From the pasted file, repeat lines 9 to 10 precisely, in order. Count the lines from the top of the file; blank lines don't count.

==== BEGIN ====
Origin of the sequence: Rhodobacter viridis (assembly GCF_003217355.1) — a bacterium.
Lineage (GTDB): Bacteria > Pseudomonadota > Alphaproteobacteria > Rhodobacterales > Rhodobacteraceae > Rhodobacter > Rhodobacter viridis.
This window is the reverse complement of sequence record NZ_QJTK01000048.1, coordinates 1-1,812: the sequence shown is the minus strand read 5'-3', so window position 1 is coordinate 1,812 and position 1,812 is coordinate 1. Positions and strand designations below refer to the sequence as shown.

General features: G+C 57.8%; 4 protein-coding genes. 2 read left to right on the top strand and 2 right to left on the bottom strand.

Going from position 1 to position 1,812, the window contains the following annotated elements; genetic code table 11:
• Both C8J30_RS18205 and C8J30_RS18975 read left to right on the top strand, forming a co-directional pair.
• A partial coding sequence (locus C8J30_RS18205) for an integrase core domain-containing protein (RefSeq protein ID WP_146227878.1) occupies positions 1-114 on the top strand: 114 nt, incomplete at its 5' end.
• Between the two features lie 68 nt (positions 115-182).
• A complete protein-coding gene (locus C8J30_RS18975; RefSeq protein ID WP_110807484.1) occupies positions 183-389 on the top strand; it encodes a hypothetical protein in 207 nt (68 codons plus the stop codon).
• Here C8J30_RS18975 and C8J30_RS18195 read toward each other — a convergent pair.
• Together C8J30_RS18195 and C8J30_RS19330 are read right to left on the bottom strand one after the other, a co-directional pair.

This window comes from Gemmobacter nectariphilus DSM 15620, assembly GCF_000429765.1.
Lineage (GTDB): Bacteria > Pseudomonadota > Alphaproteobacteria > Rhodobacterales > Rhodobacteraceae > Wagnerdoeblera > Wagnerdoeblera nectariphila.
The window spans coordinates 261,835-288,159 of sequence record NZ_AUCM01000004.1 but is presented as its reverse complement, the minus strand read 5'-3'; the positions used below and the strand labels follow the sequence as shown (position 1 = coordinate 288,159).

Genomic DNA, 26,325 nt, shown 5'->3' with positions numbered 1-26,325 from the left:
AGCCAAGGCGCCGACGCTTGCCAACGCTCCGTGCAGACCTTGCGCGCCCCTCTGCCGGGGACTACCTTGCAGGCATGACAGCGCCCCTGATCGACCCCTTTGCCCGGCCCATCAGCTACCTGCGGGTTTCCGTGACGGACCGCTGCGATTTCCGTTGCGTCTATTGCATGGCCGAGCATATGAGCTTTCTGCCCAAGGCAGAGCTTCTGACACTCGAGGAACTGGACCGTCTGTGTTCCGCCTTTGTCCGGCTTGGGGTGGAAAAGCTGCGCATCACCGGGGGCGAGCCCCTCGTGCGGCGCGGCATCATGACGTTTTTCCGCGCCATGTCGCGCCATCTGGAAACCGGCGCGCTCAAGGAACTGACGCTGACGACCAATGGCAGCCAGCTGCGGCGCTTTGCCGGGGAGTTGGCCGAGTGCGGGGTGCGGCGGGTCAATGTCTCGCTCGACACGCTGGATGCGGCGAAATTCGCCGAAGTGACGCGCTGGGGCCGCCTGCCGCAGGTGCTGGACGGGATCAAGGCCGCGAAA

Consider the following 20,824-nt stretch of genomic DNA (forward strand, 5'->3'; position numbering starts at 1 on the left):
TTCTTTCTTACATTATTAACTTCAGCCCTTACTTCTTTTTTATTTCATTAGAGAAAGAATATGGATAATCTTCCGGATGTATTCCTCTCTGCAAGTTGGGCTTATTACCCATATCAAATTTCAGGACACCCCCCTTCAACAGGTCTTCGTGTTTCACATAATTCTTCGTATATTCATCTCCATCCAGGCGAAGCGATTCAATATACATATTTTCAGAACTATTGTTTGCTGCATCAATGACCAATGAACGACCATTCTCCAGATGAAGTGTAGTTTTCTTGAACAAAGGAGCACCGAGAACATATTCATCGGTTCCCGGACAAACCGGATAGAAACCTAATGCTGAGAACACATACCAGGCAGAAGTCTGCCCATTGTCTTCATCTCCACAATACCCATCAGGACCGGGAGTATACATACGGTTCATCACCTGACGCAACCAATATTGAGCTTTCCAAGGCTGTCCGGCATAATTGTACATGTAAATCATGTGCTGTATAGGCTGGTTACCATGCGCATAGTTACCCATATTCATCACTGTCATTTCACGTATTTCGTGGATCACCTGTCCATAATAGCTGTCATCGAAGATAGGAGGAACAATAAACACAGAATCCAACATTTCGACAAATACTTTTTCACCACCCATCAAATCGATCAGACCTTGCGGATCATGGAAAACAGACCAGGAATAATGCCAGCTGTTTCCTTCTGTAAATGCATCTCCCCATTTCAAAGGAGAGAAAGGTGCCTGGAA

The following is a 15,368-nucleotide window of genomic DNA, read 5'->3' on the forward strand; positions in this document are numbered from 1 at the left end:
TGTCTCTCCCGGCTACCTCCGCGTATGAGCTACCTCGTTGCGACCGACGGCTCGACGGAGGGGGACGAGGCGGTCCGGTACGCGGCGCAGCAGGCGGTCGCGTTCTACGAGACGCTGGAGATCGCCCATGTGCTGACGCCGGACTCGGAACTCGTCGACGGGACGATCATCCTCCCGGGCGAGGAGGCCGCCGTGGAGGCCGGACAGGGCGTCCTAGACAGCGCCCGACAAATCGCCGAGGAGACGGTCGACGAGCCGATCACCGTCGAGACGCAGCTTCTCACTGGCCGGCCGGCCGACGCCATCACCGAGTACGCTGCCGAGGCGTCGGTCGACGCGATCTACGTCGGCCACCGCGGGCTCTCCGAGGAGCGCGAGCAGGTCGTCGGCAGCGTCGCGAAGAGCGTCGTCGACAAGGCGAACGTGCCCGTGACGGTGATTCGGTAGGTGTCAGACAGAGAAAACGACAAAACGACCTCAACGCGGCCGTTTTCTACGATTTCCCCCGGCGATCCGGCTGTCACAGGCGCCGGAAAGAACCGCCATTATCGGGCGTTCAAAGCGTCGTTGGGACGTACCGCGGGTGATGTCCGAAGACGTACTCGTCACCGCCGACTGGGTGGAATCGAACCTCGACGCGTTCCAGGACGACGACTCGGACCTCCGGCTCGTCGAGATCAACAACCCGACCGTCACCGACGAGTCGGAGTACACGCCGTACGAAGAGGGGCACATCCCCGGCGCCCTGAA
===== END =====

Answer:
• A complete protein-coding gene (locus C8J30_RS18975; RefSeq protein ID WP_110807484.1) occupies positions 183-389 on the top strand; it encodes a hypothetical protein in 207 nt (68 codons plus the stop codon).
• Here C8J30_RS18975 and C8J30_RS18195 read toward each other — a convergent pair.